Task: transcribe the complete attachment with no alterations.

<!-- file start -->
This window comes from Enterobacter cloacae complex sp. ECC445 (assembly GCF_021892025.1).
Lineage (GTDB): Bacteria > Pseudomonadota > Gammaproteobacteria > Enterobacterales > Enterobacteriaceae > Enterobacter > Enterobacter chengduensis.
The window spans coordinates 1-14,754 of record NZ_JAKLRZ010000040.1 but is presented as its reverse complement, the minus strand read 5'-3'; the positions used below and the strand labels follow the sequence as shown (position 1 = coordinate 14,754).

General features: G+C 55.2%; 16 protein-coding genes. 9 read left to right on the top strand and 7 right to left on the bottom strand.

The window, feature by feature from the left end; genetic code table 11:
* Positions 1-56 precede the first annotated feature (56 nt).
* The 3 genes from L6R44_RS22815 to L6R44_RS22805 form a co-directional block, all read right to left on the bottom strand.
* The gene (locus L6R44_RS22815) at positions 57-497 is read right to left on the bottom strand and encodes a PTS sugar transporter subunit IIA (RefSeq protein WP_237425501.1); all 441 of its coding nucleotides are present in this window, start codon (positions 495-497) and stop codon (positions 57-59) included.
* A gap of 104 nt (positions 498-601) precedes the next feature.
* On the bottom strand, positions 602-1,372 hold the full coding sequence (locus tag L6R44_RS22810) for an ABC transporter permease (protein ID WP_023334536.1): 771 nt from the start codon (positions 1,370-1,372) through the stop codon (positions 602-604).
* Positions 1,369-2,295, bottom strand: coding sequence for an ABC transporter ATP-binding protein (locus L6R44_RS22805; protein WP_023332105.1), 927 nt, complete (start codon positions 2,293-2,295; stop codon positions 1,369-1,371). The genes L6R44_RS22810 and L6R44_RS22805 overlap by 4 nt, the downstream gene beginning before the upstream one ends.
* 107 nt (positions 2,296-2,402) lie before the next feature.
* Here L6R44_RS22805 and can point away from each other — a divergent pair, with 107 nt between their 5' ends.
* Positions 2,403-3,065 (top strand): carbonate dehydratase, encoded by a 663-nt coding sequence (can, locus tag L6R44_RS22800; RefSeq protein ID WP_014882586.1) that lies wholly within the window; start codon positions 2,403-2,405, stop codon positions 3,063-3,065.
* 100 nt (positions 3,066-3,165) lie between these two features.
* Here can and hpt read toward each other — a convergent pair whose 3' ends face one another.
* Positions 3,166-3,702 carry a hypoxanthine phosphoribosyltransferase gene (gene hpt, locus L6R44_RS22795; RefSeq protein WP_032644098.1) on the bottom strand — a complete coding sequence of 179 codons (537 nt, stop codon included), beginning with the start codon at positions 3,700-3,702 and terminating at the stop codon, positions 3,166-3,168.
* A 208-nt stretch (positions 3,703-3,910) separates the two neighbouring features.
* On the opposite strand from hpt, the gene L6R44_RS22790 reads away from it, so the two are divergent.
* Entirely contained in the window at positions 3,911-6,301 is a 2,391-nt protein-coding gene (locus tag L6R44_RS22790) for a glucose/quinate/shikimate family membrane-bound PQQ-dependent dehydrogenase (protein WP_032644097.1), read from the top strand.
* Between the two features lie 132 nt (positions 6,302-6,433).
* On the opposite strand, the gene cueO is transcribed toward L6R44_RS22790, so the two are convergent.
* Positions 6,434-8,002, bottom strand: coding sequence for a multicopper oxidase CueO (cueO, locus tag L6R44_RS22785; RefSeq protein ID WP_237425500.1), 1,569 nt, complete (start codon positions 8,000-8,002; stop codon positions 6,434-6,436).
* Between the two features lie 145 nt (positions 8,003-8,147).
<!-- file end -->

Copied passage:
This window comes from Enterobacter cloacae complex sp. ECC445 (assembly GCF_021892025.1).
Lineage (GTDB): Bacteria > Pseudomonadota > Gammaproteobacteria > Enterobacterales > Enterobacteriaceae > Enterobacter > Enterobacter chengduensis.
The window spans coordinates 1-14,754 of record NZ_JAKLRZ010000040.1 but is presented as its reverse complement, the minus strand read 5'-3'; the positions used below and the strand labels follow the sequence as shown (position 1 = coordinate 14,754).

General features: G+C 55.2%; 16 protein-coding genes. 9 read left to right on the top strand and 7 right to left on the bottom strand.

The window, feature by feature from the left end; genetic code table 11:
* Positions 1-56 precede the first annotated feature (56 nt).
* The 3 genes from L6R44_RS22815 to L6R44_RS22805 form a co-directional block, all read right to left on the bottom strand.
* The gene (locus L6R44_RS22815) at positions 57-497 is read right to left on the bottom strand and encodes a PTS sugar transporter subunit IIA (RefSeq protein WP_237425501.1); all 441 of its coding nucleotides are present in this window, start codon (positions 495-497) and stop codon (positions 57-59) included.
* A gap of 104 nt (positions 498-601) precedes the next feature.
* On the bottom strand, positions 602-1,372 hold the full coding sequence (locus tag L6R44_RS22810) for an ABC transporter permease (protein ID WP_023334536.1): 771 nt from the start codon (positions 1,370-1,372) through the stop codon (positions 602-604).
* Positions 1,369-2,295, bottom strand: coding sequence for an ABC transporter ATP-binding protein (locus L6R44_RS22805; protein WP_023332105.1), 927 nt, complete (start codon positions 2,293-2,295; stop codon positions 1,369-1,371). The genes L6R44_RS22810 and L6R44_RS22805 overlap by 4 nt, the downstream gene beginning before the upstream one ends.
* 107 nt (positions 2,296-2,402) lie before the next feature.
* Here L6R44_RS22805 and can point away from each other — a divergent pair, with 107 nt between their 5' ends.
* Positions 2,403-3,065 (top strand): carbonate dehydratase, encoded by a 663-nt coding sequence (can, locus tag L6R44_RS22800; RefSeq protein ID WP_014882586.1) that lies wholly within the window; start codon positions 2,403-2,405, stop codon positions 3,063-3,065.
* 100 nt (positions 3,066-3,165) lie between these two features.
* Here can and hpt read toward each other — a convergent pair whose 3' ends face one another.
* Positions 3,166-3,702 carry a hypoxanthine phosphoribosyltransferase gene (gene hpt, locus L6R44_RS22795; RefSeq protein WP_032644098.1) on the bottom strand — a complete coding sequence of 179 codons (537 nt, stop codon included), beginning with the start codon at positions 3,700-3,702 and terminating at the stop codon, positions 3,166-3,168.
* A 208-nt stretch (positions 3,703-3,910) separates the two neighbouring features.
* On the opposite strand from hpt, the gene L6R44_RS22790 reads away from it, so the two are divergent.
* Entirely contained in the window at positions 3,911-6,301 is a 2,391-nt protein-coding gene (locus tag L6R44_RS22790) for a glucose/quinate/shikimate family membrane-bound PQQ-dependent dehydrogenase (protein WP_032644097.1), read from the top strand.
* Between the two features lie 132 nt (positions 6,302-6,433).
* On the opposite strand, the gene cueO is transcribed toward L6R44_RS22790, so the two are convergent.
* Positions 6,434-8,002, bottom strand: coding sequence for a multicopper oxidase CueO (cueO, locus tag L6R44_RS22785; RefSeq protein ID WP_237425500.1), 1,569 nt, complete (start codon positions 8,000-8,002; stop codon positions 6,434-6,436).
* Between the two features lie 145 nt (positions 8,003-8,147).